The other trick I use is to make the most of inspiration. This means that if I go and watch an inspiring movie or something really cool happens like I get acknowledged for some work I did and I am feeling on top of the world, I quickly get out my laptop and start writing.
Many of us don’t make the most of our empowering states. When we feel on fire, we need to use this time to follow our passion. The single most useful form of motivation is your state of mind. Now, if your state of mind isn’t great, then you can shift it by getting into a peak state.
9. Use public announcements as motivation
For those who have been reading my articles on Addicted2Success carefully, you will notice something that I do a lot; I often announce things I am going to do publically. The reason that I do this is because my network reads my articles, and once I say something publically I am committed.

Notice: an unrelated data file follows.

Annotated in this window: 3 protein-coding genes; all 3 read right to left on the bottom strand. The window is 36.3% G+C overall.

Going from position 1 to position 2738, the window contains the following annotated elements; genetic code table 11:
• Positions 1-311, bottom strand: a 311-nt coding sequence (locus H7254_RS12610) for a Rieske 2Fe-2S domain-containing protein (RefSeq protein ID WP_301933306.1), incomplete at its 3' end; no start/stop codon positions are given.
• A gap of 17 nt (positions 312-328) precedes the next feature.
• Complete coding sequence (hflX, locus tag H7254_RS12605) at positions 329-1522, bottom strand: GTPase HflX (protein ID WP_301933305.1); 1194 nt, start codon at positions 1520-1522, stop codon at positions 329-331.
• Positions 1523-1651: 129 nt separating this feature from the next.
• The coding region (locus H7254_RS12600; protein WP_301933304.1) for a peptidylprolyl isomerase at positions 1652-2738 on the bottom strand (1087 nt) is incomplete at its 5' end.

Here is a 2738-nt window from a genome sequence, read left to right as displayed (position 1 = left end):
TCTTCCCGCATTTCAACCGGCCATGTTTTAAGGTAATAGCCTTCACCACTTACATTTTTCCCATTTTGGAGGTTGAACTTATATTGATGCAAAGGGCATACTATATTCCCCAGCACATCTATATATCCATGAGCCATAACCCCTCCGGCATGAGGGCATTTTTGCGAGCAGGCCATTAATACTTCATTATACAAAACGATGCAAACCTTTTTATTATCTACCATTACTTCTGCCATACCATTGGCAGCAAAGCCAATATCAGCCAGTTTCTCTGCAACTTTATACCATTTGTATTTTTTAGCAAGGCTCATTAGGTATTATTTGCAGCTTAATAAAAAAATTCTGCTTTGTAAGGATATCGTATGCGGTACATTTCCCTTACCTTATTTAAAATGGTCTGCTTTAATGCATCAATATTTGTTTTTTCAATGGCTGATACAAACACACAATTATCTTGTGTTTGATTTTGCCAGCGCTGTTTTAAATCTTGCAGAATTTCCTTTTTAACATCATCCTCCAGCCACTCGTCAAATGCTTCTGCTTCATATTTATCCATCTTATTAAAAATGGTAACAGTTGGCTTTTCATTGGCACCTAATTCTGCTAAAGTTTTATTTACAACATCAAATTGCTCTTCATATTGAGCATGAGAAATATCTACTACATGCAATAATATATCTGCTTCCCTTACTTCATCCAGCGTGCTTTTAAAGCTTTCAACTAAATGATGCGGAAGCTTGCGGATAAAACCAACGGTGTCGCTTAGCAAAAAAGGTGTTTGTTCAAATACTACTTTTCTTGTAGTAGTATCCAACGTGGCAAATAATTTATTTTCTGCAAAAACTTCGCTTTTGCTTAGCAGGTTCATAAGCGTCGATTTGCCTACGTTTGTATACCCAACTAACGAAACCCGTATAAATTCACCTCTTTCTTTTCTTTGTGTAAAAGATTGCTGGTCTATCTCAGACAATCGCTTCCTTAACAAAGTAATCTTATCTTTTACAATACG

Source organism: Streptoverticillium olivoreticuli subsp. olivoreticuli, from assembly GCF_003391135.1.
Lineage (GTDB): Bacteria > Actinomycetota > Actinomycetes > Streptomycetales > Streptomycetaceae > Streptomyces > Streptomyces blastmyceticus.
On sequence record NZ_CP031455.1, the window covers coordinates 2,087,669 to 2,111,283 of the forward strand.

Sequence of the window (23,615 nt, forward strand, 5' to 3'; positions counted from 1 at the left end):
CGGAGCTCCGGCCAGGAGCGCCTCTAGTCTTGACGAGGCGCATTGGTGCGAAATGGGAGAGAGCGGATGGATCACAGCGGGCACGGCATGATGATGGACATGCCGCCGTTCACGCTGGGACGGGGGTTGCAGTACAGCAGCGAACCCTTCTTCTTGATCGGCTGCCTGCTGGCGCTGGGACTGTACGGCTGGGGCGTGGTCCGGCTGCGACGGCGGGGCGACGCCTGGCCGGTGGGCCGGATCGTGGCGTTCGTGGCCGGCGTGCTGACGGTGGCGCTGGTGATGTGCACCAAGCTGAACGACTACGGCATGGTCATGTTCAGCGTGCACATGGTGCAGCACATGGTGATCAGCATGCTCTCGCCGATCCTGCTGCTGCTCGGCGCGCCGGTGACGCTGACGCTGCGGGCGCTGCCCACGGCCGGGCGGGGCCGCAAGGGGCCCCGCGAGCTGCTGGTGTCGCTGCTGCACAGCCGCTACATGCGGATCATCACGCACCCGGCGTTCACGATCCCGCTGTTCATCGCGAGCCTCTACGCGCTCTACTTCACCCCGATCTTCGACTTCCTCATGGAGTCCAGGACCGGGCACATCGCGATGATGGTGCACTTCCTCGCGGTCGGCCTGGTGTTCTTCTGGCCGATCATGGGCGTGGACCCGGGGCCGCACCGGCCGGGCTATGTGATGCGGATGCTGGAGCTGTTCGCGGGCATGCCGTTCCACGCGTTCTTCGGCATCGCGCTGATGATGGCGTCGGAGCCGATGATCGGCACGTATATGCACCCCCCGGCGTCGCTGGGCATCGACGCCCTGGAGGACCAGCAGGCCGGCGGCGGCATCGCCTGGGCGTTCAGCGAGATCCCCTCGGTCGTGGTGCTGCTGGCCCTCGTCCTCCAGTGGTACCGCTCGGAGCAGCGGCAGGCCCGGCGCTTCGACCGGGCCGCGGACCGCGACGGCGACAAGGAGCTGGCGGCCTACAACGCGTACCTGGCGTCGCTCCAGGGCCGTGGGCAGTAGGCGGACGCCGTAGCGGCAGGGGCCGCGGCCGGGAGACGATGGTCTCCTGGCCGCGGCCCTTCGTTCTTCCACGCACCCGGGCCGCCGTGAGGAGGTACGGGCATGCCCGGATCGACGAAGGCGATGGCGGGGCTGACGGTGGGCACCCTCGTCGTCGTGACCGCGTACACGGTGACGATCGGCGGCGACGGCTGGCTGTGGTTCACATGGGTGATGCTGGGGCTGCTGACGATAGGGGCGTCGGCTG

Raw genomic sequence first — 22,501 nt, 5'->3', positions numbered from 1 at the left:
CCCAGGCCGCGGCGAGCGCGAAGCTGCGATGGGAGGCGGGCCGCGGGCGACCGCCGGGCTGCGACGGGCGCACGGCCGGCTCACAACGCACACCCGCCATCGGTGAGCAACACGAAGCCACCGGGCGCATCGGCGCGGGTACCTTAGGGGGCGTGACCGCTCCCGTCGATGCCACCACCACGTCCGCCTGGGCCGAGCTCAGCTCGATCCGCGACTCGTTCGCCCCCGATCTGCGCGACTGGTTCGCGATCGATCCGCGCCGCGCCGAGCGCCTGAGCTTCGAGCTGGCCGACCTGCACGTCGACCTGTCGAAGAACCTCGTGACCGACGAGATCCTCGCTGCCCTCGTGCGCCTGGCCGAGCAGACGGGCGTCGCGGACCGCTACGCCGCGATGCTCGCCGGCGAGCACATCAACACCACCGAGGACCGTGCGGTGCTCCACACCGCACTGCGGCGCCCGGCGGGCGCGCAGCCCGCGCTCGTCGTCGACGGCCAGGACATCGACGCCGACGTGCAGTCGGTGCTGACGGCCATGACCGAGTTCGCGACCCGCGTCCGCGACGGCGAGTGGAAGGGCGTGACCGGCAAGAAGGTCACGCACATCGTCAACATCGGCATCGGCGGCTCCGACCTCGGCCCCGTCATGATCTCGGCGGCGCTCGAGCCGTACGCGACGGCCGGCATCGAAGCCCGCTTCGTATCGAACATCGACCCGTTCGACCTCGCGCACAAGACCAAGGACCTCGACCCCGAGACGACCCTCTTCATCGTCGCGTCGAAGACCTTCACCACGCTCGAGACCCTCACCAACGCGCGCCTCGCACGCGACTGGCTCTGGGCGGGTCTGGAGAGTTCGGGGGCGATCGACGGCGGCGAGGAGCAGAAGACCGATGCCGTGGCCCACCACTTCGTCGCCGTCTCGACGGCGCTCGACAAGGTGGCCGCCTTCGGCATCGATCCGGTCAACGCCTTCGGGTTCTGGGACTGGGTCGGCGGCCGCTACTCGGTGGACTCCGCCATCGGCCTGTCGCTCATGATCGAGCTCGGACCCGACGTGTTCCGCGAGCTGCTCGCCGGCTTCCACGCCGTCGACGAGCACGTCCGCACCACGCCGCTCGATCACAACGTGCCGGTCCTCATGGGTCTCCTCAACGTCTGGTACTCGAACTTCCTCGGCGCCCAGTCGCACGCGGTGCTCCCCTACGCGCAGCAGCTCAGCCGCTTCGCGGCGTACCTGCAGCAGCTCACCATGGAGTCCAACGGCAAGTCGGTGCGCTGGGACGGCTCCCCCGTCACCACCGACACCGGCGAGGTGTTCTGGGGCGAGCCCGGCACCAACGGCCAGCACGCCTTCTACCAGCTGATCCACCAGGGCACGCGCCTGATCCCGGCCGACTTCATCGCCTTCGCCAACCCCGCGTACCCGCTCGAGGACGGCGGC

Just like the stock market, public announcements create leverage and a rare form of motivation that doesn’t exist anywhere else. Once you say you are going to do something publically, it’s hard to back down.
The reason for this is that we don’t want to disappoint people or not deliver on a promise. When you commit something publically you are going to start to get asked how you’re tracking with that commitment.
Since mentioning public speaking, I now regularly have people asking me how I am going. Now I couldn’t be known around the place as the inspiring guy looking to change the world through Addicted2Success if I just gave up without a reason could I?
The previous sentence might sound a bit stupid but since blogging on here, people think I am some super human expert on success. The reality? I am as vulnerable and flawed as anyone else. The difference? I am happy to admit it and spend every day growing and self-motivating myself towards a higher level of success.
10. Track your success
I have mentioned growth a few times already, but growth alone is not enough. The reason is that unless you track your success, you won’t know if you are growing and, therefore, you won’t be motivated.